Tag Archives: stratford

Patrick Collins: England"s miracle workers have everyone believing again

England's sensational miracle workers have everyone believing again

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UPDATED:

22:50 GMT, 8 December 2012


In control: Alastair Cook's team look set to take a 2-1 lead

In control: Alastair Cook's team look set to take a 2-1 lead

The sporting year of 2012 is the gift that just keeps giving. And we watch in grateful wonder as the miracles descend in delicious profusion.

Never was there such a year, never such an outpouring of glory. From the Super Olympic Saturdays in Stratford to the golden days on lake and velodrome.

From the evening in Munich when European football turned Chelsea blue to the Sunday afternoon at Medinah when the Ryder Cup yielded to Europe's irresistible charge, to the epic at the Etihad when the title was won with the last kick of the season.

Just one week ago, there was the
chill afternoon at Twickenham when the All Blacks were thrashed and we
told ourselves that 2012 had eked out its last, improbable bonus. And
then came Kolkata.

To appreciate how far England's
cricketers have travelled, it is necessary to remember where they
started. In late March, Andrew Strauss sat in a bleak back room in Galle
and attempted to rationalise England's fourth consecutive Test match
defeat.

Whitewashed 3–0 by Pakistan in the
United Arab Emirates, then bemused by Sri Lanka's spinner Rangana
Herath, there was a growing conviction that England's hapless inability
to play spin rendered them hopelessly uncompetitive in sub-continental
conditions.

Spin king: Graeme Swann had a good session after lunch

Spin king: Graeme Swann had a good session after lunch

They chipped out a 1–1 draw in the Sri Lanka series, but come the first Test of this India tour and the roof fell in.

To lose by nine wickets in Ahmedabad was one thing, but to lose in such a clueless, calamitous fashion was quite another.

The statistics read like a long and
darkly threatening letter: India had not lost a Test series at home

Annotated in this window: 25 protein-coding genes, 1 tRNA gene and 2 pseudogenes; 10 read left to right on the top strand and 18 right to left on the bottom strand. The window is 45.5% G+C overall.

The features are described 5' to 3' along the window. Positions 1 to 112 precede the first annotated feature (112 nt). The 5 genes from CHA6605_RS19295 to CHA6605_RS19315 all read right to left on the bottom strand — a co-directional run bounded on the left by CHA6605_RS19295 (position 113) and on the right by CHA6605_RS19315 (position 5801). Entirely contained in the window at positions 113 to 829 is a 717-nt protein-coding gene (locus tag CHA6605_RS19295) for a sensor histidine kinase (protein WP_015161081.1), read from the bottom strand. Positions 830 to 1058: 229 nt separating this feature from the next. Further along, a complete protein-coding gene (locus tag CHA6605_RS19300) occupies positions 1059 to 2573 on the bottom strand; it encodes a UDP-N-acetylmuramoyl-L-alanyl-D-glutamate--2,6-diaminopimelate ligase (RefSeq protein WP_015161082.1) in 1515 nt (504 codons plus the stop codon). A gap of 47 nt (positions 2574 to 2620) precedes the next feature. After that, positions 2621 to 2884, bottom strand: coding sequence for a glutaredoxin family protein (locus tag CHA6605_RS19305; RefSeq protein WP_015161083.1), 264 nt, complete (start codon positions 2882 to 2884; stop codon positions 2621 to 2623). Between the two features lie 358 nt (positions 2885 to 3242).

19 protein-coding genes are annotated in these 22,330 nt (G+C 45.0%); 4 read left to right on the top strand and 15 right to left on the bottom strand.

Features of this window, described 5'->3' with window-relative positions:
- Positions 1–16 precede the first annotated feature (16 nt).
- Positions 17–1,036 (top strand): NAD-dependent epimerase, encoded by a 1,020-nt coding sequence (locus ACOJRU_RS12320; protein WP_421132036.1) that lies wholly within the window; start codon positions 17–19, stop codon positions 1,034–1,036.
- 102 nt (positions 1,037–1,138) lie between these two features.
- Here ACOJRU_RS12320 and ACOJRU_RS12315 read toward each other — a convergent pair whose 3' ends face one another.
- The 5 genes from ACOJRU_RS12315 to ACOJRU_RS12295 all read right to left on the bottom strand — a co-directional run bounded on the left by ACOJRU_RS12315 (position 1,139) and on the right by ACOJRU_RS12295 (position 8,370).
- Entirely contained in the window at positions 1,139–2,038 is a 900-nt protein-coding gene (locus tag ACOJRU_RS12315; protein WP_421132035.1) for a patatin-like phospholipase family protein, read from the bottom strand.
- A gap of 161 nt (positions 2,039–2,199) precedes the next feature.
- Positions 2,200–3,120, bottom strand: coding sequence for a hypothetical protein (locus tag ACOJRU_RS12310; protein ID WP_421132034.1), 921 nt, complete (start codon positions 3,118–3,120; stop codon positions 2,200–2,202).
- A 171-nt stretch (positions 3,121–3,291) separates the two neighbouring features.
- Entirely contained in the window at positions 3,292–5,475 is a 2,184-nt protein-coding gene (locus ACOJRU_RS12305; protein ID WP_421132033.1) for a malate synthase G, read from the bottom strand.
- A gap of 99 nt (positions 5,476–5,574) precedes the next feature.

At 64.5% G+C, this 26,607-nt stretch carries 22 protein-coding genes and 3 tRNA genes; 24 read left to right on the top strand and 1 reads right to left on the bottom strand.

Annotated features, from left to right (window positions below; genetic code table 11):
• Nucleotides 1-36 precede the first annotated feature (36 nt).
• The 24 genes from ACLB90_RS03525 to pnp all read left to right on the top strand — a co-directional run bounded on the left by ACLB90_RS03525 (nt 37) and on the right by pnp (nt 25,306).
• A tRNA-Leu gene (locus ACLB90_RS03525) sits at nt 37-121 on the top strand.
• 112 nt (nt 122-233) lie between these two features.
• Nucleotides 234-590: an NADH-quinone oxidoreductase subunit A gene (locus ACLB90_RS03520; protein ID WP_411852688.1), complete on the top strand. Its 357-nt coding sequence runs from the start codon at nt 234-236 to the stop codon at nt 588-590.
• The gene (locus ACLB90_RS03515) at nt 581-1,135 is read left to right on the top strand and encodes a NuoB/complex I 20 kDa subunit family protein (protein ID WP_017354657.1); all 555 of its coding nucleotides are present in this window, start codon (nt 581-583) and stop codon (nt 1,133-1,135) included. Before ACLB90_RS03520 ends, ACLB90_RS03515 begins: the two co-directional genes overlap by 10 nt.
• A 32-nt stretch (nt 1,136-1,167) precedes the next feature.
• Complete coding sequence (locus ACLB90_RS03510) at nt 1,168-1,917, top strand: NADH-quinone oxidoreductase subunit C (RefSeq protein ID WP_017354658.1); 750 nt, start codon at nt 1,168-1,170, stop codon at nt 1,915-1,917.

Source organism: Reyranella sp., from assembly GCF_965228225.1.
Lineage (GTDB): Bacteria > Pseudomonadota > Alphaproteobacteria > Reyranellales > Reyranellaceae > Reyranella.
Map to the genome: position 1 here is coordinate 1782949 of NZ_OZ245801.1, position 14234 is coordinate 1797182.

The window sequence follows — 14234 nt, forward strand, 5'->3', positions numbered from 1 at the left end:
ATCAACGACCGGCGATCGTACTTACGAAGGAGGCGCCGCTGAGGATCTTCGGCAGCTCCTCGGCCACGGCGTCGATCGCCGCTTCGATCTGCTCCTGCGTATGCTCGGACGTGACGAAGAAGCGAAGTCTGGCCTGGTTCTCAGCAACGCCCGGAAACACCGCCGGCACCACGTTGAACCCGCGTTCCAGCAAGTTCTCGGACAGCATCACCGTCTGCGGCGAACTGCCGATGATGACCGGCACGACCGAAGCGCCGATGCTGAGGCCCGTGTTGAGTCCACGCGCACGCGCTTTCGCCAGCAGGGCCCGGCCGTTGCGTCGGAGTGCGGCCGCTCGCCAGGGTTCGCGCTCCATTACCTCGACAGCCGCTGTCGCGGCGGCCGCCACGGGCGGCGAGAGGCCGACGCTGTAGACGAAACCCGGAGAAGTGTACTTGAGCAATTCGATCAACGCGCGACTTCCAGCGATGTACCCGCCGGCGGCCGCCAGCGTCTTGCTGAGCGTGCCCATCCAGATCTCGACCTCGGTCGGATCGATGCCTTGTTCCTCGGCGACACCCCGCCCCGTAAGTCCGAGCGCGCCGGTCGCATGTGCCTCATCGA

since Australia beat them in 2004-05; England had not won a series in
India since David Gower's team came from behind in 1984-85; England had
won only 11 Test matches in India since 1933; India had lost only six
home Tests in a decade.

Had you been looking for a word to describe England's prospects, then 'unpromising' was probably the kindest.

It was at Mumbai that the transformation came to pass. Suddenly, almost irrationally, England began to believe in themselves.

Monty Panesar, happily restored, came
through in a clatter of wickets, Kevin Pietersen played one of
history's finest Test innings and Alastair Cook batted like a prince.

Victory was wholly unexpected and Kolkata was vigorously anticipated. It did not disappoint.

Led once again by Cook in his most
majestic form, England raised their game to another level and now the
questions were being asked of India. What shall we do with MS Dhoni

How long can Duncan Fletcher continue to coach a patently unresponsive team

And, most dramatically, who tells
Sachin Tendulkar that the golden years have run their course None of
which will concern England, whose restoration to form and confidence has
been quite sensational.

In any other year we might have been
speaking in almost disbelieving terms. In this gloriously bewildering
year of 2012, it ranks as just another miracle.

We are unable to carry live pictures from the third Test in Kolkata due to a dispute between the Board of Control for Cricket in India (BCCI) and international news organisations.

The BCCI has refused access to Test venues to established picture agencies Getty Images and Action Images and other Indian photographic agencies.

MailOnline consider this action to be a strike against press freedom and supports the action to boycott BCCI imagery.

Barry Hearn ready to throw in the towel over objection to West Ham"s Olympic Stadium move: Charles Sale